How to Water Plants With Saltwater

Overview

Saltwater is not the ideal water to irrigate your plants with since salt hinders the uptake of water by the roots. Even though many plants can tolerate salt spray and the accumulation of salts from tap water, they will not thrive long if you water them with saltwater. However, if your well water or tap water is high in salt content or you must use salt water on occasion to water your plants, keep several things in mind to help your plants continue to grow well.

Step 1

Water plants near the bases rather than from overhead. Salt can accumulate on the foliage over time, causing the leaves on most plants to brown and die.

Step 2

Transplant container plants to pots with drainage holes, if necessary. Then water until the water comes out the bottom. Dump any extra water that accumulates in the drainage dish.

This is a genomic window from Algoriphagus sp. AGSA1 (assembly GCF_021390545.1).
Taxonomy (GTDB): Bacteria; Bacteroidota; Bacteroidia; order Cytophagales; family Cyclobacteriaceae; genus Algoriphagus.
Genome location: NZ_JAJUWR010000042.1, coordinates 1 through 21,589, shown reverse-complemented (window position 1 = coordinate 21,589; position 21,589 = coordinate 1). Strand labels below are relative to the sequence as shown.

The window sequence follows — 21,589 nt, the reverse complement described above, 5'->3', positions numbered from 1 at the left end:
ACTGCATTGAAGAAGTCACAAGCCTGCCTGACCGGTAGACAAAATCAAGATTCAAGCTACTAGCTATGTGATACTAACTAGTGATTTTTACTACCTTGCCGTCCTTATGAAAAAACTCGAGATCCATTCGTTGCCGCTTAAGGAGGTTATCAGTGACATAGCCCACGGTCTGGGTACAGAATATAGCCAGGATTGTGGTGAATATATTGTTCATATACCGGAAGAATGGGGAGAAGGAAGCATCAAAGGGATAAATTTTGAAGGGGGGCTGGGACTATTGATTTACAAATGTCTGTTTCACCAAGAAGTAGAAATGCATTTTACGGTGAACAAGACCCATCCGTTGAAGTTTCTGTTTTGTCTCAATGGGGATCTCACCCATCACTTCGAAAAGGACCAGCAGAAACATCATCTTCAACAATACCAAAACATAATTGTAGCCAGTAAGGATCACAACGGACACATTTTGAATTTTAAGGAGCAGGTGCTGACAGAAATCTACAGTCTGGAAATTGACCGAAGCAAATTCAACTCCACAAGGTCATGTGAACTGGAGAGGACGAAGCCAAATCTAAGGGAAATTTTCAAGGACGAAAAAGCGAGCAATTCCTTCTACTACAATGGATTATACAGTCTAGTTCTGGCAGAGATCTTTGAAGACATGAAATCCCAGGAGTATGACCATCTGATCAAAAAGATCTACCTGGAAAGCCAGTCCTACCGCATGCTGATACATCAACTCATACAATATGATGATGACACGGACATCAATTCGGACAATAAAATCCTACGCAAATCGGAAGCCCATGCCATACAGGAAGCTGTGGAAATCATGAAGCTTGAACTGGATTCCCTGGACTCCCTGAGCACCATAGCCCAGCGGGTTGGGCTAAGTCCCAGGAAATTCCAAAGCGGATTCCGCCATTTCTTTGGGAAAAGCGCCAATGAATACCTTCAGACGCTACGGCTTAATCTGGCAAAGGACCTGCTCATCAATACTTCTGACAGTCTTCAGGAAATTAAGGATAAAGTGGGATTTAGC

Step 3

Flush accumulated salt in the soil by soaking the soil with 2 to 4 inches of regular or bottled water about once a month. For container plants, flush them in a sink or outdoors by watering them for about 30 to 60 seconds, letting the water freely run out the drainage holes.

References

  • Iowa State University Extension: Minimize Deicing Salt Damage in the Home Landscape

Who Can Help

  • North Carolina State University: Salt Tolerant Plants
Keywords: water plants saltwater, watering plants, salt tolerant plants

About this Author

Melissa Lewis has been a professional writer since 2005. Her work has appeared in various online publications. A former elementary classroom teacher and media specialist, Lewis is also a script writer, with a movie script, "Homecoming," she co-wrote currently in production. She holds a Bachelor of Arts in psychology.